The Cage Incident

Beneath the green countryside, descending into a mine, workers are trapped inside a steel cage elevator. This is their true tale.

Image Credit: 
Public Domain

Twelve thirty PM—noon shift
Pit canteen—dinner—mug of tea
Chatting—pit banter
Pop in to shop—for chewing ’baccer
A tin of snuff—last cigarette—’til we ride the pit
From the start of the shift—once we walk on to The Cage
Our lives—in danger
Threatened—from the beginning
Should you not pack an ounce of fear
You’re just not right in the head! The Pit is lethal!
Danger—every step we take! Always—we are conscious—of that!
From the pit canteen—pit shop to the bathhouse
Strip off—one last cigarette—conversions—jokes—pit banter
Put on our orange overalls—leather—steel-capped boots—white helmets
Fill our Dudleys with water—hope it will see us through the shift
We walk across the pit yard—to the lamp cabin
From the lamp cabin—to the winding house
Cracking jokes—we go across the Pit Yard
Towards our fate
The sun shines above us
As if the sun is—pitying us?
As if like the sun knows what awaits us down there—below—her rays
Shining—down—warming us—a temptress—is the sun!
Tempting us to turn around—head away—from where we’re heading
From where we were going to—from—what we we’re going to!
To where the sun had not shone down for hundreds of thousands of years
Could well be millions—for all we know—or care there much
Think of us dressed in our bright orange overalls—we reluctantly walk
Some say, “Fook it! Turn back!”—well—that’s it for them!
The temptress sun won out—at least—over—two or three!
Well to The Welfare Club—then catch the day bus back home!
Tatty—torn—ripped—stained with oil—grease—are our orange overalls
From the shifts we’d completed
Survived—that week—down The Pit
Lamps fixed—attached to our white helmets
Helmets—showing clear evidence of The Pit—uncertainty
Evidence—of being hit—somer’t – solid—hitting our helmets!
Some hang lamp cabals—around our necks
Batteries and self-rescuers on our belts
Self-rescuers—a device—should fire break out
Always a probability!
Time and conditions allowing
Lads—trained—to remove helmets—pull of the lid
Off the metal steel box—affix—the device over nose and mouth
Helmets—back on
Device—purifies—the air we breath—well, breathable air!
Forty five minutes to walk out—to safety
Providing we are able to walk—walk to—Pit Bottom
The most experienced collier could make the wrong decision
Go in, “Bye!” And perish
The Pit would be total blackness—lamps would be of little use
Reveal—show—nothing—only dust—coal and stone—flickers
So we hope self-rescuers will not be needed that day
Black leather steel-capped boots—carry us—as each step we take
Takes us closer to—The Cage!
Idle chat—jokes—pit banter—some even funny!
Walk towards the winding house—to The Cage
Across—The Pit Yard
Three decks—thirty five men to a deck—that will take us down
Hades awaits!
We each hand over our brass riding check to the banksman—for the records
We have two—one we kept—each one has our pit number—stamped
A mile below ground—Kent’s green and pleasant land
In to a world that not even Dante could’ve imagined
Take us down—down—down—to Hades! Man-made hell—under Kent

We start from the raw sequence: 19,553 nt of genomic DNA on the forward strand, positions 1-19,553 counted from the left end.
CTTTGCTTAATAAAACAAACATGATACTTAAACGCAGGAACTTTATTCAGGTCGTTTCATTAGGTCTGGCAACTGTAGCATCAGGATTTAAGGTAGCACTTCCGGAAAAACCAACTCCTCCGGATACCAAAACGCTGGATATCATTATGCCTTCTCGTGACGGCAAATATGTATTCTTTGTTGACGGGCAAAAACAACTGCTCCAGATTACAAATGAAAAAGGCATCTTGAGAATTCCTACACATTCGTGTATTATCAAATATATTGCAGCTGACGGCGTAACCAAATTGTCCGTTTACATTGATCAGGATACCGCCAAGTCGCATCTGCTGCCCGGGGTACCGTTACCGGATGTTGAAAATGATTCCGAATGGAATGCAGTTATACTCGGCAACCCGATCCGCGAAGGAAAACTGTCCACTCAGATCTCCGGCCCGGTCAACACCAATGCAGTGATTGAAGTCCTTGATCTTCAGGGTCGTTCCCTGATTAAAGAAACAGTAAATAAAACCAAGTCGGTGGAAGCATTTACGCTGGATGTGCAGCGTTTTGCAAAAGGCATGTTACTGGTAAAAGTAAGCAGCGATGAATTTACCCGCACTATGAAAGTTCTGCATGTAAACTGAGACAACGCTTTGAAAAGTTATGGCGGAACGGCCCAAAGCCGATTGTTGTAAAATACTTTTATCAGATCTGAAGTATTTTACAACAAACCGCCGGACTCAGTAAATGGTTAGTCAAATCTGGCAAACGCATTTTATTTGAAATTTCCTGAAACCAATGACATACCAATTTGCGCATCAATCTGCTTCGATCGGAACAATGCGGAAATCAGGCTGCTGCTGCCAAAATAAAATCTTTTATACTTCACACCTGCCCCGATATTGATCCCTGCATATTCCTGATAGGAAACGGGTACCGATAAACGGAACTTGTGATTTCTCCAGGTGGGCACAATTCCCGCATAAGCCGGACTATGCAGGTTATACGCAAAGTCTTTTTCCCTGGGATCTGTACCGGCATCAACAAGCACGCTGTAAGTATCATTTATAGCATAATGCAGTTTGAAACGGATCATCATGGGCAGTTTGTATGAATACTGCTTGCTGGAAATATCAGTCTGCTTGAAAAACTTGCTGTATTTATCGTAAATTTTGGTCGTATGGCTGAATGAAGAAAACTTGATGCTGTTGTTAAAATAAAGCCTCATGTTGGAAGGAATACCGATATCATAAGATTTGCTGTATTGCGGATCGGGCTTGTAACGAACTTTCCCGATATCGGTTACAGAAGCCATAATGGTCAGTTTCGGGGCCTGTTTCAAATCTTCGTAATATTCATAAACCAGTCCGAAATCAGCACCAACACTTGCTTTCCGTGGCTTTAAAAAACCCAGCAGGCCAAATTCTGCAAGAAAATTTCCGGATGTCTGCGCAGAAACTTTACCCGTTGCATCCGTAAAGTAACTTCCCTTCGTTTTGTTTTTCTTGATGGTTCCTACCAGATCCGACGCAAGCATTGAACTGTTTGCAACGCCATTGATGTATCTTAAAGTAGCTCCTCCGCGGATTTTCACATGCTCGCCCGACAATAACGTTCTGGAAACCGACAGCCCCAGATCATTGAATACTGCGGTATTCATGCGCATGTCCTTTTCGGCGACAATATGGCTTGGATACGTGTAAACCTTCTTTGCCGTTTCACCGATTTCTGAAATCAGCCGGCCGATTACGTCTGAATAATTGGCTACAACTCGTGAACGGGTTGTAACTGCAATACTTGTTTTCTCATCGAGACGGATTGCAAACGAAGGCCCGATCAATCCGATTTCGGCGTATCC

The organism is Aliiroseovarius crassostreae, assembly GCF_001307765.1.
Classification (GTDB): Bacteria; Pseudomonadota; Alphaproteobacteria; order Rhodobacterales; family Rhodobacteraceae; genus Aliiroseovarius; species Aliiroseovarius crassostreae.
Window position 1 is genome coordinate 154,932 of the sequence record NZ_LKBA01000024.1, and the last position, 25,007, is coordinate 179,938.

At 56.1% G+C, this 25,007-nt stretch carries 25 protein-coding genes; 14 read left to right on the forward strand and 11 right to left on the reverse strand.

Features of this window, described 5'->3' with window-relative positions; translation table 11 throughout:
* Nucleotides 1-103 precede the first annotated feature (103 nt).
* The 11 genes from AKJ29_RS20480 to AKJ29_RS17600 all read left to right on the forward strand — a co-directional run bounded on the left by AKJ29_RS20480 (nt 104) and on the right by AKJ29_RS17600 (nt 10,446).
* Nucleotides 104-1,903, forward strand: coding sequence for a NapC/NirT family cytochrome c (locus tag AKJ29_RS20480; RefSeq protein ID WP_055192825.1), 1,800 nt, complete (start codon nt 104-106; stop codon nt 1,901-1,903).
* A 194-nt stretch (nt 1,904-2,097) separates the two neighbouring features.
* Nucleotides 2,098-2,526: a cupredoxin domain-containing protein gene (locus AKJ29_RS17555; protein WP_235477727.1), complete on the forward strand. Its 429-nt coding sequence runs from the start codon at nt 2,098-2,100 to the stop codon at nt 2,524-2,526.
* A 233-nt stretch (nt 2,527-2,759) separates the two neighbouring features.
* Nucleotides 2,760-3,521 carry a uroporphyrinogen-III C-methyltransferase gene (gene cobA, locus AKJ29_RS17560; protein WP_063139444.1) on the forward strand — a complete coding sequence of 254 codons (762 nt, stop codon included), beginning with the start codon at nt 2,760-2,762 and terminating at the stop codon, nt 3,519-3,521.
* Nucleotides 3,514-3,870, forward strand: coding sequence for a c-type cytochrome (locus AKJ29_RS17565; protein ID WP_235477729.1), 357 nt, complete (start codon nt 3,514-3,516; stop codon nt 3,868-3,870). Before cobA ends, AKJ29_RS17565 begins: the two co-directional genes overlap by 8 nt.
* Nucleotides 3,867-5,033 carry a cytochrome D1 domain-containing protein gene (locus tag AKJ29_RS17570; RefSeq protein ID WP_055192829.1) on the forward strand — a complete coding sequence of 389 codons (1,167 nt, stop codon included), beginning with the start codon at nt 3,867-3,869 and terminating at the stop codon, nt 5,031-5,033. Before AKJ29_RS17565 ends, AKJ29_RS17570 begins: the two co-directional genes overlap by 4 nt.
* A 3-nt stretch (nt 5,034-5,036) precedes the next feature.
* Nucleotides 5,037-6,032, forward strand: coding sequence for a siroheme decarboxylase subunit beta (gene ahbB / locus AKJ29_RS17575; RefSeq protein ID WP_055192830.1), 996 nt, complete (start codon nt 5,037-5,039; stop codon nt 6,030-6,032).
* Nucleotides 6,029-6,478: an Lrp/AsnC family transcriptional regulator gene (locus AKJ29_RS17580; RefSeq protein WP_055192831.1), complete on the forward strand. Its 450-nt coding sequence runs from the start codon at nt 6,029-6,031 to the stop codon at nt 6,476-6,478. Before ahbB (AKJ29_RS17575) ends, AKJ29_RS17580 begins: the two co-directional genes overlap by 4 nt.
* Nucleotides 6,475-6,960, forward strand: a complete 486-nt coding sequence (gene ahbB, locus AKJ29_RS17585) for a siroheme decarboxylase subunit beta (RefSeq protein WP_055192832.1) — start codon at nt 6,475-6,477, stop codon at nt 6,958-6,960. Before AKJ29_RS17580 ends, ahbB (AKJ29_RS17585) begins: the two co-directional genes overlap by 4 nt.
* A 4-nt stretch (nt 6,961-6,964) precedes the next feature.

We give our ridding brass token to the on-siter
Walk on to The Cage
When each man is on—the gates are pulled shut—shutting us in
We hear the sound of bell tolling twice—signalling, “Going in, bye.”
Some chat—others crack jokes—others are quiet
Then suddenly—without warning—the cage drops!
Out of control! All goes quiet now—so quiet—the hearts beat—faster
No panic—that—goes on inside our minds—minds frozen—with fear!
I swear I could hear the speeding hearts—beating—blood pumping—heavy breathing
All are thinking, “Is this it?”
Most—trying not to think! Minds trying to blank
Out thoughts! Stop—thinking!
The Cage plunders down—down—towards—the sump—the very bottom
Of the Pit—Hades—awaits us all—certain death—to embrace us all in death!
Total silence—The Cage—drops us—ever downwards—to Hades
Will The Cage ever stop? Before it crashes into a twisted—bloody heap
Its human cargo broken—a pile of broken bones—lifeless—bodies
Thigh bones—leg bones—shin bones—foot bones—forced—through our yielding
Soft flesh—our blood—released—mixing with the coal and stone dust—oil and grease
Stagnant—water—oh, what a stench—down there—where we’re going to perish—down—there!
Of the impact—the revolting mess—that would be—us—I know of that
I’d read of such an “incident”—I hoped none of the lads had!
Then as suddenly—The Cage—stops its deadly plunge—emergency braking
System—applied—it—works! Thank fook!
All the lads were very—very quiet—each—still in fear of what
Could’ve been—our ending that day!
A lad snaps out of his fear—(that were me!)
Says to one and all:
“Don’t know about you lads, but I’ve just dyed me orange overalls a deep brown from the inside!”
A spontaneous cry of “You bastard!”—broke the silence!
Yes—a brown trouser moment!
We had survived—something—rather nasty
An electrician had been working on the wiring—above—caused the trip
With his booted foot
The emergency braking system kicked in
Saving us from certain misfortune—oblivion—death!
The Cage Incident—never made it into the news—as no one died—that day!

The Dyslexic Wordsmith.

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  • 3

    Just one story of a day going underground. Down Betshanger, a day, I and lives of 60 men, came close to have ended, in a nasty way. A day, humor, of couler joke, keep us all sain! true, not a ” nice ”, verce-poetry! But being ”nice”, would not of cut the fear WE all felt at such times. I lernt, to pack a pinch of fear,and a large dose of houmer, with out them, we’d have not gone don in to ades, that, was working down the coalemines under Kents green and plesant land!
    Ken D Williams The Dyslexic Wordsmith
    Member of

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